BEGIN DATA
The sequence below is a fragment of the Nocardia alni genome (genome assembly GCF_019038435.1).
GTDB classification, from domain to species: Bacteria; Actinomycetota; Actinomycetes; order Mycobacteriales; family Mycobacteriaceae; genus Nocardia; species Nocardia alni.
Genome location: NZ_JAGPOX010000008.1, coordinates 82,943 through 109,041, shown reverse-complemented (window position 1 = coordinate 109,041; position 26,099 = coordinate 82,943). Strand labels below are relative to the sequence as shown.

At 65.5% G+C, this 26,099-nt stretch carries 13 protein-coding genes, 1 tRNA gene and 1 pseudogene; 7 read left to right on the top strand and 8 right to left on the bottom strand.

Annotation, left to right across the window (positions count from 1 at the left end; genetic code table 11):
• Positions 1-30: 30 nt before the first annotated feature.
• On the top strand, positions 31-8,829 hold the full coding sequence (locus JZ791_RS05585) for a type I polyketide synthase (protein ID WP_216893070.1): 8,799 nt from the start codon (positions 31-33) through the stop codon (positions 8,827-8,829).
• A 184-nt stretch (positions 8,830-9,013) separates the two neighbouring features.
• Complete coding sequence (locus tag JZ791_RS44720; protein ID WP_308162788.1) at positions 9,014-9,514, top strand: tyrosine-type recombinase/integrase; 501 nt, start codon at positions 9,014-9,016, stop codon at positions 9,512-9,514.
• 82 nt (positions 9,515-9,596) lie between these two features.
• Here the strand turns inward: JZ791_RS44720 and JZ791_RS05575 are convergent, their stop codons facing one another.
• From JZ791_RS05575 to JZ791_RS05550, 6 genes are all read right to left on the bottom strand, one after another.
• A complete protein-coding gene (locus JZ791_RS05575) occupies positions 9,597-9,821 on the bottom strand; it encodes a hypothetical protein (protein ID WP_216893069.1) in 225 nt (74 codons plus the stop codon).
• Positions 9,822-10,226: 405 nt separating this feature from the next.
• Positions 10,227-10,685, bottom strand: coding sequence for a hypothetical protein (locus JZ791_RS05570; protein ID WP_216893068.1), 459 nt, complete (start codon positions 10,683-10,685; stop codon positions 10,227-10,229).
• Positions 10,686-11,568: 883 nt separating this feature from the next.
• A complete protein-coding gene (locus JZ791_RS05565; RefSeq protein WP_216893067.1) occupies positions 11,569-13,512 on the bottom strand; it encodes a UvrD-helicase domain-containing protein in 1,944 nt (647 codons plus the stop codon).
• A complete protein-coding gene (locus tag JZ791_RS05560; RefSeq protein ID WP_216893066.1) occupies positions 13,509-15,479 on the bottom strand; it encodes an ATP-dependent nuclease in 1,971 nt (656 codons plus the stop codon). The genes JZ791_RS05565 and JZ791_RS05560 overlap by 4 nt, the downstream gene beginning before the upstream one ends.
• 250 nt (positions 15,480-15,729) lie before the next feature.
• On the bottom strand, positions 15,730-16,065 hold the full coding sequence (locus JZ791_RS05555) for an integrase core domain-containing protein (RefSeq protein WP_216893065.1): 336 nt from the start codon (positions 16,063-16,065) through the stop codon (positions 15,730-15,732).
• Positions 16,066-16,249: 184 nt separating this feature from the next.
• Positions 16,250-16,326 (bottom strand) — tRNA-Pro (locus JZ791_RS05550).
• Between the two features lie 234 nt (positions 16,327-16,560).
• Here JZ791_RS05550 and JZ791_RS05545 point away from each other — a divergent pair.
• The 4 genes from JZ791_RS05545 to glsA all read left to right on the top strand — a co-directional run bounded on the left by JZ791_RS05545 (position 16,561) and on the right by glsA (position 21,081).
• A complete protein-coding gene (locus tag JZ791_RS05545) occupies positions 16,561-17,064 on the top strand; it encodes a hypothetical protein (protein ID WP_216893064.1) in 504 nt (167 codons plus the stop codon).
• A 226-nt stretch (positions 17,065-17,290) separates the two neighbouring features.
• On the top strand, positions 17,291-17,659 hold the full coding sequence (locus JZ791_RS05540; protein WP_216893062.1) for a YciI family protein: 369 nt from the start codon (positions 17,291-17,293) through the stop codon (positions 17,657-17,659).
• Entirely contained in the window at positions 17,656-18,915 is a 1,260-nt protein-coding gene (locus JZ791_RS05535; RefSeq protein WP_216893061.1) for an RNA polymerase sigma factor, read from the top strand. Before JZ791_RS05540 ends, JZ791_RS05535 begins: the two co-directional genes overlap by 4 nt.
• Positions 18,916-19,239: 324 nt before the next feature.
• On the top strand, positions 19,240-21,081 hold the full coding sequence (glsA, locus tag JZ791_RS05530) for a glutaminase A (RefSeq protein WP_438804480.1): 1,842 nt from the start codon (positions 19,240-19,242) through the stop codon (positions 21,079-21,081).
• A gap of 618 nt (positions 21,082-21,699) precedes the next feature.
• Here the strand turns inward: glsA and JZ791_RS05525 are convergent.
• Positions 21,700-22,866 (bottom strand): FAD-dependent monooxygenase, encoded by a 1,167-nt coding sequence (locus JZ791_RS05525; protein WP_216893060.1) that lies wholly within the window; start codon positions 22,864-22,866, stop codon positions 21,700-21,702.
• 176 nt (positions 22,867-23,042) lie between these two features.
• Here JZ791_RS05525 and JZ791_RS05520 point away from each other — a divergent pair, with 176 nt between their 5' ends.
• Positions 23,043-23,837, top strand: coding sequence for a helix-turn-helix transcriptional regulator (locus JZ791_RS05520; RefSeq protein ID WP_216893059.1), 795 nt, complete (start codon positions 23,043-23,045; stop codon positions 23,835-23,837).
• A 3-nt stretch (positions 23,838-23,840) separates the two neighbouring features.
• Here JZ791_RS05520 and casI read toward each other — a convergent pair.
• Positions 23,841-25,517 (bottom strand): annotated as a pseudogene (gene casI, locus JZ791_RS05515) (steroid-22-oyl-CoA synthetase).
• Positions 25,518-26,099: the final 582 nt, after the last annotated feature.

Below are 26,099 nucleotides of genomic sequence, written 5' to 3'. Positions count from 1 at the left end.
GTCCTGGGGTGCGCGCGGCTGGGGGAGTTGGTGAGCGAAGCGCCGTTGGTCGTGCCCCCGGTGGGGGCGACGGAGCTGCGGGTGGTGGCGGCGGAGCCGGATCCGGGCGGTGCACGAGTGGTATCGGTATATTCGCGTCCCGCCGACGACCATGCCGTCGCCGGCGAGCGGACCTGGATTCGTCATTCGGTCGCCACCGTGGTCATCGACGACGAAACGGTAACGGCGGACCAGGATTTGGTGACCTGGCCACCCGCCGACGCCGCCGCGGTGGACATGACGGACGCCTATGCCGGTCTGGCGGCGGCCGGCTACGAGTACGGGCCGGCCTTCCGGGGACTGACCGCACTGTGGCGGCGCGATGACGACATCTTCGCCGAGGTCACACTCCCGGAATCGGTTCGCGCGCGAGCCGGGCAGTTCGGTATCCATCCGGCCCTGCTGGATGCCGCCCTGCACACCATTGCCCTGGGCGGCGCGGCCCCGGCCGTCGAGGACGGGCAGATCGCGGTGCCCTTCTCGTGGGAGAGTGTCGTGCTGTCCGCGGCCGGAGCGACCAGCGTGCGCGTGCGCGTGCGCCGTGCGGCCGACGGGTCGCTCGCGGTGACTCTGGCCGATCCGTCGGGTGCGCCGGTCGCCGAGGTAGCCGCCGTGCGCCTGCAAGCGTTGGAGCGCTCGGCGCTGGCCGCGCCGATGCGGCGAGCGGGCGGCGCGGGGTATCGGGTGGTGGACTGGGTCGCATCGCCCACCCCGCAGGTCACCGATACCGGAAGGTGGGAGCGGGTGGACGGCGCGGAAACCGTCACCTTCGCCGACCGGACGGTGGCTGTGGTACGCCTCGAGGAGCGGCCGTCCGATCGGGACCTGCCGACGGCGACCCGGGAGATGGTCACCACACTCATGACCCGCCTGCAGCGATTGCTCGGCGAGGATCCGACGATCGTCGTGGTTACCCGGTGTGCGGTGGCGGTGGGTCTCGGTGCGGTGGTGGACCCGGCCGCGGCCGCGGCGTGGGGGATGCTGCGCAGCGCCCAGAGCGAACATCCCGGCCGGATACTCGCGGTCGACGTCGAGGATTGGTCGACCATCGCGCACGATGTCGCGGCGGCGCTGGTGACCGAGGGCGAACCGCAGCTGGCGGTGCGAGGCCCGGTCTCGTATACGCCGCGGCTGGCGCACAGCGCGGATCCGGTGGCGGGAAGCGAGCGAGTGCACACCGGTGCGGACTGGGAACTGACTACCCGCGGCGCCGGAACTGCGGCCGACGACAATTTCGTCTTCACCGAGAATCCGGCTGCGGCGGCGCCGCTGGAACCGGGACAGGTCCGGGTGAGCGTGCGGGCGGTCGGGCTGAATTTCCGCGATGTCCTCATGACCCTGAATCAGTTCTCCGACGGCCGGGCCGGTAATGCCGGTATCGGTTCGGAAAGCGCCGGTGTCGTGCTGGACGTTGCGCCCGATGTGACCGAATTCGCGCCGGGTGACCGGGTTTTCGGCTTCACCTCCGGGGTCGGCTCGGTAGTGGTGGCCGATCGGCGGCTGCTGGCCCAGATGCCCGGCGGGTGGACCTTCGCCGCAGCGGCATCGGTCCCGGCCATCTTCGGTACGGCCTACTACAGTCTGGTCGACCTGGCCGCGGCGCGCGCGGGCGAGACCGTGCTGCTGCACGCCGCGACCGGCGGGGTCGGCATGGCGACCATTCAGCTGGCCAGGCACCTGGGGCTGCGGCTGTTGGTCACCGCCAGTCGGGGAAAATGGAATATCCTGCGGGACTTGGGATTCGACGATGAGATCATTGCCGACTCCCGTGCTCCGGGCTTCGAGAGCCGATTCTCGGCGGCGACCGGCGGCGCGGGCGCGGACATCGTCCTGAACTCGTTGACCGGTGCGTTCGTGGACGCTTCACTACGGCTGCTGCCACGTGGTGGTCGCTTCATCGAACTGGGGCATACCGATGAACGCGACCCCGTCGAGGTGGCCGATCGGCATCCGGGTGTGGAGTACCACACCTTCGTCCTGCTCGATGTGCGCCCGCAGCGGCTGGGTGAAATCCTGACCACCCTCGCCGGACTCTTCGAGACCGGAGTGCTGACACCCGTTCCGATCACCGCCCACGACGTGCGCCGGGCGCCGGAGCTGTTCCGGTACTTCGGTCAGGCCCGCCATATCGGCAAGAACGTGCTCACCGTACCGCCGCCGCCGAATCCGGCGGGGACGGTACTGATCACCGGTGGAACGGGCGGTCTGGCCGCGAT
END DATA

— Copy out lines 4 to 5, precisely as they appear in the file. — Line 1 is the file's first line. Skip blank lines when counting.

At 65.5% G+C, this 26,099-nt stretch carries 13 protein-coding genes, 1 tRNA gene and 1 pseudogene; 7 read left to right on the top strand and 8 right to left on the bottom strand.

Annotation, left to right across the window (positions count from 1 at the left end; genetic code table 11):